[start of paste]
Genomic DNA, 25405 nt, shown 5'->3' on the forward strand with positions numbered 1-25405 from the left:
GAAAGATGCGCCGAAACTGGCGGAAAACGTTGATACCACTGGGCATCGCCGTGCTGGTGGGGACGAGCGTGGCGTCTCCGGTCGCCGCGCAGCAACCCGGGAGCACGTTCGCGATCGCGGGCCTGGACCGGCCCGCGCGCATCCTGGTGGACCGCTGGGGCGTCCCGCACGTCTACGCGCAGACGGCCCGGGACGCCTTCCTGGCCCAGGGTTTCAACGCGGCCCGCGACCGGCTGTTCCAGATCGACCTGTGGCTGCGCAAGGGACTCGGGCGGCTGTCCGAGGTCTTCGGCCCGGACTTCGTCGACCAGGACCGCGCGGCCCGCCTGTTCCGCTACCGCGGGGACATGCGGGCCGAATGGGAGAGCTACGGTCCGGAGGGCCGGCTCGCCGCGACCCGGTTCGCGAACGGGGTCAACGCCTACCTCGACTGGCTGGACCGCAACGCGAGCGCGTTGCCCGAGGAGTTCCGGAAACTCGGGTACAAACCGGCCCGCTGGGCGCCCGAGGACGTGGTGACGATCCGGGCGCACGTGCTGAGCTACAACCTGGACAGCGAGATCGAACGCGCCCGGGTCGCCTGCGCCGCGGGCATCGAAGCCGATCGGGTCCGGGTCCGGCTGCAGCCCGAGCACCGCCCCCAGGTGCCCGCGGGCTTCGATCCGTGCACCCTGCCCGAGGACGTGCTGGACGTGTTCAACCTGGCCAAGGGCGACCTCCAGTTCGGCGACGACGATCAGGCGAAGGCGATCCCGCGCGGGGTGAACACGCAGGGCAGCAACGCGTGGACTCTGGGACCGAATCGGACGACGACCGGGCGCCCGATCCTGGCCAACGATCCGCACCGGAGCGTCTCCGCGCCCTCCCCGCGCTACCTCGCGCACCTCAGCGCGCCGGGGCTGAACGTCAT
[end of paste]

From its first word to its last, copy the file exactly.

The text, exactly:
Genomic DNA, 25405 nt, shown 5'->3' on the forward strand with positions numbered 1-25405 from the left:
GAAAGATGCGCCGAAACTGGCGGAAAACGTTGATACCACTGGGCATCGCCGTGCTGGTGGGGACGAGCGTGGCGTCTCCGGTCGCCGCGCAGCAACCCGGGAGCACGTTCGCGATCGCGGGCCTGGACCGGCCCGCGCGCATCCTGGTGGACCGCTGGGGCGTCCCGCACGTCTACGCGCAGACGGCCCGGGACGCCTTCCTGGCCCAGGGTTTCAACGCGGCCCGCGACCGGCTGTTCCAGATCGACCTGTGGCTGCGCAAGGGACTCGGGCGGCTGTCCGAGGTCTTCGGCCCGGACTTCGTCGACCAGGACCGCGCGGCCCGCCTGTTCCGCTACCGCGGGGACATGCGGGCCGAATGGGAGAGCTACGGTCCGGAGGGCCGGCTCGCCGCGACCCGGTTCGCGAACGGGGTCAACGCCTACCTCGACTGGCTGGACCGCAACGCGAGCGCGTTGCCCGAGGAGTTCCGGAAACTCGGGTACAAACCGGCCCGCTGGGCGCCCGAGGACGTGGTGACGATCCGGGCGCACGTGCTGAGCTACAACCTGGACAGCGAGATCGAACGCGCCCGGGTCGCCTGCGCCGCGGGCATCGAAGCCGATCGGGTCCGGGTCCGGCTGCAGCCCGAGCACCGCCCCCAGGTGCCCGCGGGCTTCGATCCGTGCACCCTGCCCGAGGACGTGCTGGACGTGTTCAACCTGGCCAAGGGCGACCTCCAGTTCGGCGACGACGATCAGGCGAAGGCGATCCCGCGCGGGGTGAACACGCAGGGCAGCAACGCGTGGACTCTGGGACCGAATCGGACGACGACCGGGCGCCCGATCCTGGCCAACGATCCGCACCGGAGCGTCTCCGCGCCCTCCCCGCGCTACCTCGCGCACCTCAGCGCGCCGGGGCTGAACGTCAT